Antiquities of Samarkand. Mausoleum of Emir Timur Kuragan (Gur-Emir). Plans, Elevations, and Sections
This plan, elevation and sections of the Gur-Emir mausoleum in Samarkand (Uzbekistan) is from the archeological part of Turkestan Album. The six-volume photographic survey was produced in 1871-72 under the patronage of General Konstantin P. von Kaufman, the first governor-general (1867-82) of Turkestan, as the Russian Empire’s Central Asian territories were called. The album devotes special attention to Samarkand’s Islamic architectural heritage, including Gur-Emir (Persian for "tomb of the ruler"), which suffered major damage over the centuries. Although known primarily as the burial place of Timur (Tamerlane), Gur-Emir was begun by Timur in 1403 to commemorate the death of his beloved grandson, Muhammad Sultan, who had built an educational center, including a madrasah (religious school) and memorial complex (khanaka) on the site in the late 14th century. His sudden death at the age of 27 deprived Timur of his chosen successor, and the ruler’s grief was expressed in the imposing dimensions of the mausoleum. The shrine was still not complete at the time of Timur's own death from pneumonia in 1405. With his burial there, Gur-Emir became in effect the mausoleum of the Timurids. Completed by Timur’s grandson Ulugh Beg, Gur-Emir included the main domed structure, as well as a madrasah, khanaka, four minarets, and a large entrance structure to the courtyard. The buildings were covered with ceramic art.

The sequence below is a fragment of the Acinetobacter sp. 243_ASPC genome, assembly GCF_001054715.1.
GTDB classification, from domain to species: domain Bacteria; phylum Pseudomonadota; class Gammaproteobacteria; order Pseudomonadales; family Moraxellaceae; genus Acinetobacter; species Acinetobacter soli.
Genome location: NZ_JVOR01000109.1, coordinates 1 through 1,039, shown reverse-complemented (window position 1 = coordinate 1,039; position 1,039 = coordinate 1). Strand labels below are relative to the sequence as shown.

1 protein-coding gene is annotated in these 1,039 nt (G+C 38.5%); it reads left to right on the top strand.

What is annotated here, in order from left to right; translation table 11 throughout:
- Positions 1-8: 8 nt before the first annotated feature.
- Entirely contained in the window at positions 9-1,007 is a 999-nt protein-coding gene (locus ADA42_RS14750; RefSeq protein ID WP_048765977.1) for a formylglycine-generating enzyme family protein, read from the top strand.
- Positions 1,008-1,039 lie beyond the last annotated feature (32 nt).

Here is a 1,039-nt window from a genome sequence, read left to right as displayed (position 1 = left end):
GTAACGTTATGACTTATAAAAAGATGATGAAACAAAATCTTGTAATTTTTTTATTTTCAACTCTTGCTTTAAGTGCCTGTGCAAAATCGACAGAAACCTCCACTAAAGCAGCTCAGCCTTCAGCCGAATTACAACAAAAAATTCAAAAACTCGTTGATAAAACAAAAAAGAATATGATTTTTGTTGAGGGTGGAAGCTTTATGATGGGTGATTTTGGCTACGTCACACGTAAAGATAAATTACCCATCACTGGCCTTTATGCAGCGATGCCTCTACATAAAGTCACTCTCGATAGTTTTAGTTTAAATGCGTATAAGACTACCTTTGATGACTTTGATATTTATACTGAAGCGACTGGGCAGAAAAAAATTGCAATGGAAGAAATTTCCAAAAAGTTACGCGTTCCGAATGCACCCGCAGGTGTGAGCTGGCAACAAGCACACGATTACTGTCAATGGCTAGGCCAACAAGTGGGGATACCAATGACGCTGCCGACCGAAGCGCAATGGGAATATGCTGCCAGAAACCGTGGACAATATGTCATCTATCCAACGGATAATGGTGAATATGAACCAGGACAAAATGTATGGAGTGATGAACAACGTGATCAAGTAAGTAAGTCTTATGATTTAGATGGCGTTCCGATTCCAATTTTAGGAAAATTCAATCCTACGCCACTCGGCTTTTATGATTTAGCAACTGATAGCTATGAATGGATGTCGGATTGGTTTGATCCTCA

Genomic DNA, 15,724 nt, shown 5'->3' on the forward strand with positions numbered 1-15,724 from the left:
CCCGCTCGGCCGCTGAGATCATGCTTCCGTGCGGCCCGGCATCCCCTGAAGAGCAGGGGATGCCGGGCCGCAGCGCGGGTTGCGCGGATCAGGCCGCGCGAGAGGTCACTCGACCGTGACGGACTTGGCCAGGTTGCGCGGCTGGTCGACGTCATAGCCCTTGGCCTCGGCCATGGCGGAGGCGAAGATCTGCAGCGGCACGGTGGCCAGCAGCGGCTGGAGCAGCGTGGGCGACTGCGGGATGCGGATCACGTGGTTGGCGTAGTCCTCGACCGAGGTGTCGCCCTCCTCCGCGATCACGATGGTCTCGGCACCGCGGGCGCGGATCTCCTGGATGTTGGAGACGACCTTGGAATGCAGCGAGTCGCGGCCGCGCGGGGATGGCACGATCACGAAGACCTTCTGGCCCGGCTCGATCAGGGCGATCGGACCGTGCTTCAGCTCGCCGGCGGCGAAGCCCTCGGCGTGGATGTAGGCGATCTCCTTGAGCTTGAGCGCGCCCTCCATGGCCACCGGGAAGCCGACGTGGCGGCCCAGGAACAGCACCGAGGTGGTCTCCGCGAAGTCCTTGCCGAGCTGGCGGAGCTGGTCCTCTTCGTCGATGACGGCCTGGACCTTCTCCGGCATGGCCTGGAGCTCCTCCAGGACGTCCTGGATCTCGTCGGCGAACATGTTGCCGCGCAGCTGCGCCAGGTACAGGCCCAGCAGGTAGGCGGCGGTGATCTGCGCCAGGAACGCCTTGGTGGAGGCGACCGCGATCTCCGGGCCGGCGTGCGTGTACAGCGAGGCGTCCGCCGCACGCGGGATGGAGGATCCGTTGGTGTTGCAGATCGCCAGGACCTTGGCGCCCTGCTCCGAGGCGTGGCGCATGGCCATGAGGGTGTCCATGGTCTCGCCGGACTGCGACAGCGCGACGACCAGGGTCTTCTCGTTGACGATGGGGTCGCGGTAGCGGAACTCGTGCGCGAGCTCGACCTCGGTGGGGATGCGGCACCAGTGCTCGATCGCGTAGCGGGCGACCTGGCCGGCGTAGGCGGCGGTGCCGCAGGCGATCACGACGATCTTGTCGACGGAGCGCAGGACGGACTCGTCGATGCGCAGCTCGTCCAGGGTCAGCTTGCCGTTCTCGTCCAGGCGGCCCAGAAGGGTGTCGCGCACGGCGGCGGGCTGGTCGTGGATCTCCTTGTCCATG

- acku Afghanistan
- Image Size
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- Contained in galleries